‘The Simpsons’ Producer Apologizes for Surprise Death: ‘We Certainly Didn’t Kill the Character Off Lightly’

“The Simpsons” fans are still reacting to the surprise death of Moe’s Tavern regular Larry Dalrymple — aka Larry the Barfly — on Sunday’s episode, “Cremains of the Day.” And “The Simpsons” co-executive producer Tim Long has the explanation for why the show did it.

“I’m sorry if some fans are upset, but we really wanted to use Larry’s death as a way to show that even the most peripheral people in our lives have dignity and worth, and that we really shouldn’t take anyone for granted,” Long wrote in an email shared with Variety. “To paraphrase Shakespeare, nothing became Larry’s life like the way he left it: drunk, lonely, and with a butt full of sapphires.”

More from Variety

In the episode, Moe discovers Larry dead in the bar. Per the episode’s logline: “When someone in Homer’s life passes away, he and guys from Moe’s go on a roadtrip to scatter the ashes… but will their friendship die as well?” Larry had been a background character on “The Simpsons,” seen in Moe’s Tavern since the show’s very first episode in 1989, “Simpsons Roasting on an Open Fire.” The balding character rarely spoke, but was voiced by Harry Shearer.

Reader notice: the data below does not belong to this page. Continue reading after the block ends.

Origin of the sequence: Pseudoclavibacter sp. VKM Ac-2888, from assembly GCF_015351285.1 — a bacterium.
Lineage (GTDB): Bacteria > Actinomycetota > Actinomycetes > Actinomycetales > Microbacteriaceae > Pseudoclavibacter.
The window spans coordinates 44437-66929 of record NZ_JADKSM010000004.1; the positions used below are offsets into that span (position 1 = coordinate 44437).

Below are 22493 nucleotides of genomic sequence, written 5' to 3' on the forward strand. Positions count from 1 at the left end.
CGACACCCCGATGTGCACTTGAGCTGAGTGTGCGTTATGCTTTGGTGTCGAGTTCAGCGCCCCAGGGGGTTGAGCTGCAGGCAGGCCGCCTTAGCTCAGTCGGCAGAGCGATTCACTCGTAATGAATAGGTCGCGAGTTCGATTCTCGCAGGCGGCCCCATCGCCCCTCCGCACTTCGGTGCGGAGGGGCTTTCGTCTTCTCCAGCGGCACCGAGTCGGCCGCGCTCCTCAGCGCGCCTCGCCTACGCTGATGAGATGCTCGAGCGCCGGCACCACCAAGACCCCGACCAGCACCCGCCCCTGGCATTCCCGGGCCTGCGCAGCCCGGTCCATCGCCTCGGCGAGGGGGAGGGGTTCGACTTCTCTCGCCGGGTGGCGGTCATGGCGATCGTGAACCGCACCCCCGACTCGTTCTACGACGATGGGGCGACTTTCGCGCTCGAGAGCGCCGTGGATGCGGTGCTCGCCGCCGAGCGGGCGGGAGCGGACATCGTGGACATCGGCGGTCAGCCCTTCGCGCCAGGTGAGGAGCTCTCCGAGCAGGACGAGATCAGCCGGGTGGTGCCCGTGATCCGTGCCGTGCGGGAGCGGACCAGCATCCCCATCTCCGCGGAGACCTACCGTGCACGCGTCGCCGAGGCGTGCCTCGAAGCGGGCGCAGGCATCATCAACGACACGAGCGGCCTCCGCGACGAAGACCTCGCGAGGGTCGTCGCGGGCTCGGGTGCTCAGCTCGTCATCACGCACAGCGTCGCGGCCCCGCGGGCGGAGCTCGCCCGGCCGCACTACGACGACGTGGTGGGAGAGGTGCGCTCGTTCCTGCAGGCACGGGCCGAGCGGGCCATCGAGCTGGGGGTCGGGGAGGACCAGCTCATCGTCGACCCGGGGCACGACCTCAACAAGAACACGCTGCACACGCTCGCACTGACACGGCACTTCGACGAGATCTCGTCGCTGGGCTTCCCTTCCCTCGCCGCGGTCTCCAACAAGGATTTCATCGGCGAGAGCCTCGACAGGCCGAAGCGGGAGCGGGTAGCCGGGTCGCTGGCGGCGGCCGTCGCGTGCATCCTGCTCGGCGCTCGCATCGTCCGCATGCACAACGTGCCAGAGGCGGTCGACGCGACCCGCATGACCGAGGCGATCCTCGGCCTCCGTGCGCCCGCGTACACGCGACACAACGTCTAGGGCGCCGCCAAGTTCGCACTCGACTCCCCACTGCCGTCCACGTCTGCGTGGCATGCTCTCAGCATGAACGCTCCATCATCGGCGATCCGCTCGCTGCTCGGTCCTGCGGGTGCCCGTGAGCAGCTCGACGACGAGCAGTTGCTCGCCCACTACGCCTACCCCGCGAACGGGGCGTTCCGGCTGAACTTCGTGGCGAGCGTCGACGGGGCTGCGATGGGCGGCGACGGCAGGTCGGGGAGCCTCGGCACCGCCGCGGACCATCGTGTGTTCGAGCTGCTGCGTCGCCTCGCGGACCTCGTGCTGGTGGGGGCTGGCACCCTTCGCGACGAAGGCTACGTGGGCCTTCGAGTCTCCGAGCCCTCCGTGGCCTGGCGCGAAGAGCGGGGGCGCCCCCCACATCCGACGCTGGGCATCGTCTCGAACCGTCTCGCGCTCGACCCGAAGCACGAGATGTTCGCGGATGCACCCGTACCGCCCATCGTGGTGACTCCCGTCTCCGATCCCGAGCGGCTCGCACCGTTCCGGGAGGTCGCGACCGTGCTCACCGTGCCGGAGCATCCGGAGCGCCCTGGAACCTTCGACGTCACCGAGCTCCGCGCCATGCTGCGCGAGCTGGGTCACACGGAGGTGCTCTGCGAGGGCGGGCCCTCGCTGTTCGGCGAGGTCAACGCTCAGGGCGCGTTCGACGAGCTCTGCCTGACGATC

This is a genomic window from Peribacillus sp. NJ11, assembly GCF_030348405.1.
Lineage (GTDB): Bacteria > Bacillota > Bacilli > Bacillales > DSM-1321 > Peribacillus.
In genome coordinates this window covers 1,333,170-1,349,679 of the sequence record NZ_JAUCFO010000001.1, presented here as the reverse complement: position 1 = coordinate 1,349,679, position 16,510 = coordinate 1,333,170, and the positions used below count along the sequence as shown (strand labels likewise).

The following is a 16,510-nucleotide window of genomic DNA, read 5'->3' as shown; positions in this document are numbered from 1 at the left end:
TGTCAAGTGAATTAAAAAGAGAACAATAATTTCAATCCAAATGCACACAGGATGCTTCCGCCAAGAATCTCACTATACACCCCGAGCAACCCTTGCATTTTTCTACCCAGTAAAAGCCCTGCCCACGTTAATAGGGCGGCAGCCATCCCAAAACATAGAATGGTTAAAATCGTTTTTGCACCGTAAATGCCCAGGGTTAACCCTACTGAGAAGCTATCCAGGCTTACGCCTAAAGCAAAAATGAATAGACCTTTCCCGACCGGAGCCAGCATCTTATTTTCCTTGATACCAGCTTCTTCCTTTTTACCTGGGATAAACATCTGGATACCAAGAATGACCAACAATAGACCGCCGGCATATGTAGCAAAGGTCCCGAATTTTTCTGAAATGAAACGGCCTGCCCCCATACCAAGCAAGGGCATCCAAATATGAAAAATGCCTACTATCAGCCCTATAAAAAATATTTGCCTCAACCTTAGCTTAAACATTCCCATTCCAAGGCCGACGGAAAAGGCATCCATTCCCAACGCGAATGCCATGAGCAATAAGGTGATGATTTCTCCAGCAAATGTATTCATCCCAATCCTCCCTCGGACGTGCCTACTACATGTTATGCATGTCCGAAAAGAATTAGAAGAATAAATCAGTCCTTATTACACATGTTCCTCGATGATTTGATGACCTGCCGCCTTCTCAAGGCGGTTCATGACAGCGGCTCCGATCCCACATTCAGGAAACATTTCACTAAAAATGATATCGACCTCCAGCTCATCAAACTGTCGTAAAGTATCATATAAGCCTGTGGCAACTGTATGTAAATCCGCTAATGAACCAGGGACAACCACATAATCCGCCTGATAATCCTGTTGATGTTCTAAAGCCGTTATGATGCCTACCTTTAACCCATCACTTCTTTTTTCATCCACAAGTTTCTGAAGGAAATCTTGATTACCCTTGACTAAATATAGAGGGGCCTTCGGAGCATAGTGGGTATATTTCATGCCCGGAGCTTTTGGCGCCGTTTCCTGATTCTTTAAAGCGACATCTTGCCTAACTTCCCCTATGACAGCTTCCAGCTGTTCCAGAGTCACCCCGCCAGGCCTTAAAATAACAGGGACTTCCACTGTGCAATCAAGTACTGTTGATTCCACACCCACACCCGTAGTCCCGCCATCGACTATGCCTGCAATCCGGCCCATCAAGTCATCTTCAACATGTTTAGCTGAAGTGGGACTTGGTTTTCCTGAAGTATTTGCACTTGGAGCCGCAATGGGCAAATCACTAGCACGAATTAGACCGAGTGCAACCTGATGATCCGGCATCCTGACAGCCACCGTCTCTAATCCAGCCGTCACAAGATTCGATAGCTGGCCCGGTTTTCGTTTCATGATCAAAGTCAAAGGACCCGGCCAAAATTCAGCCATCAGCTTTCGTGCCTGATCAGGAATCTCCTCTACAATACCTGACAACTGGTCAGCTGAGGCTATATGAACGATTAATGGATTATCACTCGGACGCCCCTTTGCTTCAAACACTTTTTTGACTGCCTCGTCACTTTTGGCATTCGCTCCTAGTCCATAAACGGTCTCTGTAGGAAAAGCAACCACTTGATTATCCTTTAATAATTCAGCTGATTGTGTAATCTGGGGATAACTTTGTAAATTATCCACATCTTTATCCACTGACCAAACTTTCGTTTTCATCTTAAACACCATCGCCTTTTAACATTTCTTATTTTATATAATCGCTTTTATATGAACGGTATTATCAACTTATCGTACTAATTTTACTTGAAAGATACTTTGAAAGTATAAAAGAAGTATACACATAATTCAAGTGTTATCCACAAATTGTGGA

“To me, it’s sort of fitting that some fans are taking Larry’s demise as hard as Homer and his friends do,” Long said. “It’s just a measure of how much the show still means to people. I mean, nobody would have been upset if the Flintstones had killed off the Great Gazoo. If anything, they would have been thrilled.

“The episode is about a lot of things, but mostly it’s about the fear of death. Simpsons characters have always had unusually rich emotional lives, and this episode is really about their anxiety over ‘what comes next’ (and I don’t mean ‘Krapopolis’),” he added. “What I think is bittersweet about this episode is that it took Larry’s death to make Homer and his friends appreciate him — and each other.

“Again, we’re sorry if anyone is upset about Larry’s demise — we certainly didn’t kill the character off lightly. But I also have to point out that Larry was never really one of the show’s breakout stars. I don’t remember any kids wearing a ‘Larry’ t-shirt, or doing a ‘Larry the drunk lonely barfly’ dance. It would have been cool if they had.”

“The Simpsons,” bu the way, has been no stranger to killing off characters over the years — Maude Flanders, Frank Grimes, Mona Simpson and Edna Krabappel among them.

Best of Variety

Sign up for Variety’s Newsletter. For the latest news, follow us on Facebook, Twitter, and Instagram.